More so than many other lines that eschew certain ingredients for their alleged (and, sometimes, proven) negative effects when present in skin-care products, Ren loves to point out everything they don't use. This is a line for those who love to see the word "No" followed by a long list of chemical-sounding names that can seem scary to the uninformed. A consumer may have no idea what a polyquaternium is, but because of lines like Ren, the message is clear that it's not desirable. Ren doesn't provide any documentation supporting their ban on certain ingredients, which is typical of lines whose marketing angle relies on perpetuating the myth that synthetic ingredients are evil and that natural is the only truly safe way to go.

It would be great if Ren's "do not use" list benefited consumers, but it doesn't. Frustratingly, many of the ingredients Ren opts to use instead of synthetics are proven irritants for skin. Bergamot, peppermint, tangerine, and arnica are indeed natural ingredients, but each has its share of problems for skin. We could go on, but you get our point: Ren is really nothing more than an overly fragranced, fear-mongering, natural "me too" line using the same tired plant-based ingredient angle as countless other brands. The difference is that many of those other brands have a product assortment that, either from a price or formulary perspective, is much better than this one.

For more information about Ren, call (732) 553-1185 or visit www.renskincare.com.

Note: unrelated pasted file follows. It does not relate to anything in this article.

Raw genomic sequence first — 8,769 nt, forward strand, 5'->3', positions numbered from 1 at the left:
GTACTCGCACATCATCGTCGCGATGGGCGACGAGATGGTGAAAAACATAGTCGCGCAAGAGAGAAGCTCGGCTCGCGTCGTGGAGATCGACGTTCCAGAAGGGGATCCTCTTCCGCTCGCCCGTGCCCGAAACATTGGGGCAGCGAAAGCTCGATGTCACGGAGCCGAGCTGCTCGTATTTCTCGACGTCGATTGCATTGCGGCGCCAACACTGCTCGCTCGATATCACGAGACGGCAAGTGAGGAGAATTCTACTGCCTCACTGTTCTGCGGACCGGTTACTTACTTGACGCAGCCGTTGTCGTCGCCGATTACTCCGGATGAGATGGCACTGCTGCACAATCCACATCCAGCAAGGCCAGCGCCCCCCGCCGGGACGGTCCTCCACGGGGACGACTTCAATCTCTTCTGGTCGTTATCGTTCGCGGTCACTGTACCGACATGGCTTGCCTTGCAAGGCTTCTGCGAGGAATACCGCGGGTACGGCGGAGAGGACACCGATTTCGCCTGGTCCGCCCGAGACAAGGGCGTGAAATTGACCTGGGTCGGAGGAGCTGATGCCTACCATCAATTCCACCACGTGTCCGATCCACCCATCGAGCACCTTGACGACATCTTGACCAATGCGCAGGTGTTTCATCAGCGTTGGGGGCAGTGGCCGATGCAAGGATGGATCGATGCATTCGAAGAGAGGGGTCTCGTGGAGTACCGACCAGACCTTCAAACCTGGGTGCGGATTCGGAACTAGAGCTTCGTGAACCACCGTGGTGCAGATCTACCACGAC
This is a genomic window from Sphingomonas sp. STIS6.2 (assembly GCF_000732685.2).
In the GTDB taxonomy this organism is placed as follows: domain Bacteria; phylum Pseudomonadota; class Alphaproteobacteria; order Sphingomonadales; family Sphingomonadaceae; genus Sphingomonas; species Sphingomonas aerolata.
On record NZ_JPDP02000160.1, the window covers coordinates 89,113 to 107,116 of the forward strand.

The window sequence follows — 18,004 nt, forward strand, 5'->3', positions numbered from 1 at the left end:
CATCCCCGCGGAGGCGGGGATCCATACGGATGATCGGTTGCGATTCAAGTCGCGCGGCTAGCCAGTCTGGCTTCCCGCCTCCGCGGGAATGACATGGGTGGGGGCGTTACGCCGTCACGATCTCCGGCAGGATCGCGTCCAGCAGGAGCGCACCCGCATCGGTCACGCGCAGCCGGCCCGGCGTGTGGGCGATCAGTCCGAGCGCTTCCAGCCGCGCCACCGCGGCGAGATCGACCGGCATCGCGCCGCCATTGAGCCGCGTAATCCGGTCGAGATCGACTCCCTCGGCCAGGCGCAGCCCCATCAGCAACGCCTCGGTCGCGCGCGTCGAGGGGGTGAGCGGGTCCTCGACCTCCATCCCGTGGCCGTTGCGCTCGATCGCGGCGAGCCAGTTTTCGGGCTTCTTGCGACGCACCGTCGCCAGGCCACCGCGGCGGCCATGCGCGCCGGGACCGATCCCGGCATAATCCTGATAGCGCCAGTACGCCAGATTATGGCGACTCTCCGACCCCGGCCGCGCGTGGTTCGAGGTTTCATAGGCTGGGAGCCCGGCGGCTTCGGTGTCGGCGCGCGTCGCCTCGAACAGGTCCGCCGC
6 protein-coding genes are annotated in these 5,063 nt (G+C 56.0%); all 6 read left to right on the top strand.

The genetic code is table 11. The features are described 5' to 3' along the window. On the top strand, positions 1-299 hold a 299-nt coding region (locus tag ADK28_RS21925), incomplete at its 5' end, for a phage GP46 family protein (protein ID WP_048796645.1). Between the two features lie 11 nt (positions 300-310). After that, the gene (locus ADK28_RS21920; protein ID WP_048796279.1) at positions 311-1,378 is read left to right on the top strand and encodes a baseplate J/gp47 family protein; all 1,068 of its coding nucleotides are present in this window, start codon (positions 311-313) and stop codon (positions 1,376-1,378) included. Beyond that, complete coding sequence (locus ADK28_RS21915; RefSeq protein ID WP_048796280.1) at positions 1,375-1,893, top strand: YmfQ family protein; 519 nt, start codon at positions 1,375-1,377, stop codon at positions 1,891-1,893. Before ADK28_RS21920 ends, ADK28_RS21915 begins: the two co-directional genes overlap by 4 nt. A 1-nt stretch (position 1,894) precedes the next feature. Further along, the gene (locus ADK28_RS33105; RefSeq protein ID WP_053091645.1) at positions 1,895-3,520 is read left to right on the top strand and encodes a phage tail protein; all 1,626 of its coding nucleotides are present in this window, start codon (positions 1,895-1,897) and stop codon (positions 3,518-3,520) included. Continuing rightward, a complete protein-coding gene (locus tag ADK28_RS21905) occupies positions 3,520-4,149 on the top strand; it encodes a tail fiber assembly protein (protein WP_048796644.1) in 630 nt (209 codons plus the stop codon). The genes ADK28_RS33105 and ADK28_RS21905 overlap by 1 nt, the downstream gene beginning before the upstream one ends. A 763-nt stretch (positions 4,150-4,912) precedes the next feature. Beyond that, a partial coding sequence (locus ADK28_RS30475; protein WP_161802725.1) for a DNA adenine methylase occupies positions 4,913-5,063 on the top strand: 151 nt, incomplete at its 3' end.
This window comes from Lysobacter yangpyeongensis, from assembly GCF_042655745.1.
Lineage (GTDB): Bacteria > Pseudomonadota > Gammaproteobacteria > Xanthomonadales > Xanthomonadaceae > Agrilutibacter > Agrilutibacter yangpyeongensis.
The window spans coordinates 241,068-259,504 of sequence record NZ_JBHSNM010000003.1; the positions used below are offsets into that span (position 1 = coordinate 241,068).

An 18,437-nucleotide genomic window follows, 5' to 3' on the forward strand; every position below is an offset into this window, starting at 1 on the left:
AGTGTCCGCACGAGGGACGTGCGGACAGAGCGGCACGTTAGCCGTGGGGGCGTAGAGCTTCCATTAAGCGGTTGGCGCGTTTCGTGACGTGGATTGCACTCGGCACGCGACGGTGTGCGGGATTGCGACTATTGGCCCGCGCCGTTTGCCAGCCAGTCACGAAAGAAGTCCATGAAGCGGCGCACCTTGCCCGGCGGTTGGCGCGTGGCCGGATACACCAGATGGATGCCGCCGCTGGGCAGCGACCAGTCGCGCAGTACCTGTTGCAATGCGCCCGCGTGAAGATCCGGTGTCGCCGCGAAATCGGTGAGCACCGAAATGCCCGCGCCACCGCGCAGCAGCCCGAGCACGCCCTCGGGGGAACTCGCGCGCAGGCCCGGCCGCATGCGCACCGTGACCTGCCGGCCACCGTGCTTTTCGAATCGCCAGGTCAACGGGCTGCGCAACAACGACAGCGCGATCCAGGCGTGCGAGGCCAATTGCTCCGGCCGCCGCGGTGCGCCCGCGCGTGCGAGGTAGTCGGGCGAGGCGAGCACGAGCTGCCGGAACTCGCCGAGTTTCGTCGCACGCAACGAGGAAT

About the Experts

The Beautypedia Team proudly and unequivocally maintains the commitment that Paula Begoun, founder of Beautypedia and Paula's Choice Skincare made over 30 years ago-to help you find the best products possible for your skin. We do this by relentlessly pursuing and relying on published scientific research so you will have unbiased information on what works and what doesn't-and the sneaky ways you could be making your skin worse, not better!


The Beautypedia Team reviews all products using the same research, criteria, and objectivity, whether the product being reviewed is from Paula's Choice or another brand.

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08.18.2013
Stings eyes

I bought this because I felt it would be less messy than an oil cleanser-I hated it. No matter how tightly I closed my eyes it still stung them when I took my makeup off. What's the point of cleansing with oil if you can't use it on mascara? That's the hardest thing to get off. Shu Umera's cleansing oils don't sting. Plus this was extremely pricey. A waste of money.